About the ELM Project


Reimagining Instruction, Redefining Assessment

In education, one size does not fit all. Not all learners learn the same material in the same way, at the same pace, or even in the same order, and different learners bring with them different educational backgrounds. Students, then, are best served by instruction that is tailored to their own unique needs.

The Enhanced Learning Maps project facilitated personalized instruction.

Teachers are best positioned to personalize their instruction when they can observe students actively engaged in demonstrating their learning progress. But in order to adjust their instruction appropriately, teachers must first analyze each student’s level of understanding to determine what particular misconceptions or knowledge gaps he or she may have.

This is a difficult task that some teachers are unprepared for. Teachers may benefit from supportive tools to help them connect particular observations of student thinking with the knowledge or misconceptions those observations may indicate.

The Enhanced Learning Maps project was designed to provide precisely these tools.

Enhanced Learning Maps resources help teachers tailor their instruction to meet individual students’ needs so that all students may reach the highest levels of success. More specifically, these resources provide teachers:

1.  A guiding framework: Our perspective on formative assessment partnered with the rich information displayed in our learning map models can guide teachers’ instructional practices and general approach to learning and assessment.

2.  Specially designed tools: Our innovative learning map model illuminates alternate pathways different students may take to learn material. The model also makes clear the prerequisite knowledge necessary for full understanding of a given topic, which helps teachers more easily identify how they might revise their instruction to help students bridge knowledge gaps and achieve learning goals.

Enhanced Learning Maps resources reflect a body of academic research about effective pedagogy.

Learning map models belong to a broader category of organized learning models, which are tools for depicting how understanding of a particular body of knowledge develops over time and experience.1 Concept maps,2 learning hierarchies,3 construct maps,4 and learning progressions5 are all models that define what students must learn, and each can be used to map out optimal learning sequences.6 Additionally, learning trajectories have been used by mathematics teachers to plan instruction that is sensitive to student development.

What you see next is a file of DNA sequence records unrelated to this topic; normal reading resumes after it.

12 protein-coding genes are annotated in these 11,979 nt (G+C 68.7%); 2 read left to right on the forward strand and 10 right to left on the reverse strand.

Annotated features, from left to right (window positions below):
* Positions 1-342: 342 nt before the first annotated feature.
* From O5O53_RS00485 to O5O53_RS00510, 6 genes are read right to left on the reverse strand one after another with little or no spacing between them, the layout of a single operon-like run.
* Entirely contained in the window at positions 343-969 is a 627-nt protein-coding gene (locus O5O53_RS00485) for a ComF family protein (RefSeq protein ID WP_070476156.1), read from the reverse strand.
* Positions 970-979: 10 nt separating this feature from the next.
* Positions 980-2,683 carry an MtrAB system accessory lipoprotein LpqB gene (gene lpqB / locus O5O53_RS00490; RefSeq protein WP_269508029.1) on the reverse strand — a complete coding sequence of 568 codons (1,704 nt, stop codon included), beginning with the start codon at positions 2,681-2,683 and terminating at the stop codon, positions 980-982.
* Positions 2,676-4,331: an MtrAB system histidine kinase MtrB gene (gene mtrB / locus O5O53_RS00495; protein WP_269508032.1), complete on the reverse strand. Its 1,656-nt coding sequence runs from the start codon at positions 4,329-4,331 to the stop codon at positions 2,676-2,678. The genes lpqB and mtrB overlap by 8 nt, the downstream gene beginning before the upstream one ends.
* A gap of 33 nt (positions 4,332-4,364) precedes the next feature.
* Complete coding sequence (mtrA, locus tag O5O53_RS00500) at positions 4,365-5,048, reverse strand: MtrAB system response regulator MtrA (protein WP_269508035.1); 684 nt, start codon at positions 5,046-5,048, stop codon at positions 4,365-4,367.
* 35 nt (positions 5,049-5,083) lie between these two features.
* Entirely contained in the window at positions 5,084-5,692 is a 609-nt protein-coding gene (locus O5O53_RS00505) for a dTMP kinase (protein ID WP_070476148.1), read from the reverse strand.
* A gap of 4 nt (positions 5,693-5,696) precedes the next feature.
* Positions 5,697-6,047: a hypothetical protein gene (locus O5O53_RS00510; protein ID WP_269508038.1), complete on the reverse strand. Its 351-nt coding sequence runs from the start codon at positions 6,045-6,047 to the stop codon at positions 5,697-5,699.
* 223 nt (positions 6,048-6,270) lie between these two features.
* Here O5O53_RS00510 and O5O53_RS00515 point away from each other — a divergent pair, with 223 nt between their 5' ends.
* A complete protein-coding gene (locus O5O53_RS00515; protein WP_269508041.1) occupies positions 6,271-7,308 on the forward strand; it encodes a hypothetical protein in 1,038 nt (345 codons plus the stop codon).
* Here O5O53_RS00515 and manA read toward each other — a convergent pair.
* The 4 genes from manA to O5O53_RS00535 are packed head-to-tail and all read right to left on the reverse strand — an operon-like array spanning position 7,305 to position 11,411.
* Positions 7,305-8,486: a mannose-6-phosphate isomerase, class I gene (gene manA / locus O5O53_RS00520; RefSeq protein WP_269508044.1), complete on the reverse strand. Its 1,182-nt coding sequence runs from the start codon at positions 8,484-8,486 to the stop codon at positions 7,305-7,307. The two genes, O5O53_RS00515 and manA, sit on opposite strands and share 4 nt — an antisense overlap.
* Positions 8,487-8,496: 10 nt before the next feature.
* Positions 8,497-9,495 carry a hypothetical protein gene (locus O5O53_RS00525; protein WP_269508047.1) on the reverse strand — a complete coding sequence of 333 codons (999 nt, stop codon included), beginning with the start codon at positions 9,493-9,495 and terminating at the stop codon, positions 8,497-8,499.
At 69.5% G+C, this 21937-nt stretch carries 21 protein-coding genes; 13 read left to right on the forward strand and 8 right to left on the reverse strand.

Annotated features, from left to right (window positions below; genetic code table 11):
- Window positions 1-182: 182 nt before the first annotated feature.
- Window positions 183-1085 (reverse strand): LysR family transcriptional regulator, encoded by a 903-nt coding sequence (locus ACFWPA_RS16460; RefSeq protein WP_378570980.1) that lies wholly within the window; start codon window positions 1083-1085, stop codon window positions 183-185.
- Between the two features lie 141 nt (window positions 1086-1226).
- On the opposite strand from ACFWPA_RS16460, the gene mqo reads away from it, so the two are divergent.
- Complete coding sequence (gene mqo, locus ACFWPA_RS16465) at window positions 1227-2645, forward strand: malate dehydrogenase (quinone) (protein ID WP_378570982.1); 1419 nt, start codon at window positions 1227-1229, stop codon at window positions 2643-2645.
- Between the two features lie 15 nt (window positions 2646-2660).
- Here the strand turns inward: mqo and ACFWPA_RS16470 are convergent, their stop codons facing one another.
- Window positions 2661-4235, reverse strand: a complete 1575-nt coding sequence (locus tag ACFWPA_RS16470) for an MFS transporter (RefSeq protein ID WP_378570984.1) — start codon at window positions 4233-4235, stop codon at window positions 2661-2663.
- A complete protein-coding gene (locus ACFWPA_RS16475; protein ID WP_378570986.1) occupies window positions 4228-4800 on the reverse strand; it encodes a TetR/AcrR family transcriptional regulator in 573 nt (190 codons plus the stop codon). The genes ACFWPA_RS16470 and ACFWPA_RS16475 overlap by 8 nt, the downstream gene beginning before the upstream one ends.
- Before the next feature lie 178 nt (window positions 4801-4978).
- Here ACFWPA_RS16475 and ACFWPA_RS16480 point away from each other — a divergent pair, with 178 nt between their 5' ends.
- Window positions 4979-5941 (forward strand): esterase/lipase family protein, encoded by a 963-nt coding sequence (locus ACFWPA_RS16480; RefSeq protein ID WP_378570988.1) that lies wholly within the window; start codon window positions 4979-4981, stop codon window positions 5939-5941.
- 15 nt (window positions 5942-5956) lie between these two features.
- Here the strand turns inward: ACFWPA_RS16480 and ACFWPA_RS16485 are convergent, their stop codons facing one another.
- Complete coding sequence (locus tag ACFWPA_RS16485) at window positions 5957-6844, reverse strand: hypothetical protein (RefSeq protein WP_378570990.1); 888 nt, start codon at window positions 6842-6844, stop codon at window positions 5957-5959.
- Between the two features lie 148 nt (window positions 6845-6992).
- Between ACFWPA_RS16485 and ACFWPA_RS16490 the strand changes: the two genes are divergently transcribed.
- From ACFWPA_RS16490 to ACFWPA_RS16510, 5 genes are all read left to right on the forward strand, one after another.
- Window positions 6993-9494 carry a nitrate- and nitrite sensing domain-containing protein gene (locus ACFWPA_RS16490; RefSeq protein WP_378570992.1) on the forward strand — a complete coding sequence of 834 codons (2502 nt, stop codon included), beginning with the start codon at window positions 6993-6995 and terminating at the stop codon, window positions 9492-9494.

The learning map model used by the Enhanced Learning Maps project was adapted for use in general student populations from a model first created by the Dynamic Learning Maps® Alternate Assessment Consortium to meet the specific needs of students with significant cognitive disabilities.

DLM® researchers considered the results of a breadth of empirical studies that investigated how students learn particular concepts and skills, organized those results into networks of interconnected learning progressions, and illustrated those progressions as a map.

These initial maps were then refined to model recommendations about what students should learn and be able to do from professional bodies such as the Principles and Standards for School Mathematics7 and the Common Core State Standards.8 The result is a collection of maps, each focused on a particular standard, that teachers can consult as they consider student learning.

The project was funded by a four-year, $5.8M grant awarded by the United States Department of Education; these funds are administered by the Kansas State Department of Education.The ELM research was conducted by researchers at the Achievement and Assessment Institute at the University of Kansas. The ELM project confirmed the value of learning maps with supporting resources for use by classroom teachers for ongoing formative assessment of instruction and learning.

In partnership with the Center for Assessment and Accountability Research and Design at the University of Kansas.In partnership with the Kansas State Department of Education.In partnership with the United States Department of Education.


  1. Gierl, M. J., Wang, C., & Zhou, J. (2008). Using the attribute hierarchy method to make diagnostic inferences about examinees’ cognitive skills in algebra on the SAT. The Journal of Technology, Learning, and Assessment, 6(6), 4-49.
  2. Baroody, A. J., & Bartels, B. H. (2001). Assessing understanding in mathematics with concept mapping. Mathematics in School, 30(3), 24-27.
  3. Gagné, R. (1968). Learning hierarchies. Educational Psychologist, 6, 1-9.
  4. Wilson, M. (2009). Measuring progressions: Assessment structures underlying a learning progression. Journal of Research in Science Teaching, 46(6), 716-730.
  1. Popham, W. J. (2011). Transformative assessment in action: An inside look at applying the process. Alexandria, VA: ASCD.
  2. See reference 4.
  3. National Council of Teachers of Mathematics. (2000). Principles and standards for school mathematics. Reston: VA: Author.
  4. Council of Chief State School Officers/National Governors Association. (2010). Common core state standards for mathematics. Washington, D.C.: Council of State School Officers and the National Governors Association Center for Best Practices.